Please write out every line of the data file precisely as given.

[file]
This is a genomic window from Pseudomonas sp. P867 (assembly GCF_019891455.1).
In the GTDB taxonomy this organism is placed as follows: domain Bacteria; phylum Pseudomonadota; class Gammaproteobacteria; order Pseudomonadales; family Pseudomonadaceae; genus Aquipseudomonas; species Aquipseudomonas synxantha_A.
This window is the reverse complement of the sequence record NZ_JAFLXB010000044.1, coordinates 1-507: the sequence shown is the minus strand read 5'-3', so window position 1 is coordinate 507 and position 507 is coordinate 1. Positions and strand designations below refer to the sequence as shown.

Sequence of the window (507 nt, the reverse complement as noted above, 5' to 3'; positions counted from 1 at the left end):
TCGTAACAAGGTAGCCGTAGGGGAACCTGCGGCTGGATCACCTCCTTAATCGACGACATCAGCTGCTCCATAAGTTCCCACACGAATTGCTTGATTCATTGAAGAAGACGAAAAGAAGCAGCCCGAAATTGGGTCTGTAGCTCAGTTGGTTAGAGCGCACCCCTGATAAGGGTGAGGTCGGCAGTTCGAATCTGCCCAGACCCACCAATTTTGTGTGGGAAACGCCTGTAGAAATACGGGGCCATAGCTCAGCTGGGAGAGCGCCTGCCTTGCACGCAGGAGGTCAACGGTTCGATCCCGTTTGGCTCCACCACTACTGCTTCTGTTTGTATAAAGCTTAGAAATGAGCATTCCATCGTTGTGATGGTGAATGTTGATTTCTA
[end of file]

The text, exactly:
This is a genomic window from Pseudomonas sp. P867 (assembly GCF_019891455.1).
In the GTDB taxonomy this organism is placed as follows: domain Bacteria; phylum Pseudomonadota; class Gammaproteobacteria; order Pseudomonadales; family Pseudomonadaceae; genus Aquipseudomonas; species Aquipseudomonas synxantha_A.
This window is the reverse complement of the sequence record NZ_JAFLXB010000044.1, coordinates 1-507: the sequence shown is the minus strand read 5'-3', so window position 1 is coordinate 507 and position 507 is coordinate 1. Positions and strand designations below refer to the sequence as shown.

Sequence of the window (507 nt, the reverse complement as noted above, 5' to 3'; positions counted from 1 at the left end):
TCGTAACAAGGTAGCCGTAGGGGAACCTGCGGCTGGATCACCTCCTTAATCGACGACATCAGCTGCTCCATAAGTTCCCACACGAATTGCTTGATTCATTGAAGAAGACGAAAAGAAGCAGCCCGAAATTGGGTCTGTAGCTCAGTTGGTTAGAGCGCACCCCTGATAAGGGTGAGGTCGGCAGTTCGAATCTGCCCAGACCCACCAATTTTGTGTGGGAAACGCCTGTAGAAATACGGGGCCATAGCTCAGCTGGGAGAGCGCCTGCCTTGCACGCAGGAGGTCAACGGTTCGATCCCGTTTGGCTCCACCACTACTGCTTCTGTTTGTATAAAGCTTAGAAATGAGCATTCCATCGTTGTGATGGTGAATGTTGATTTCTA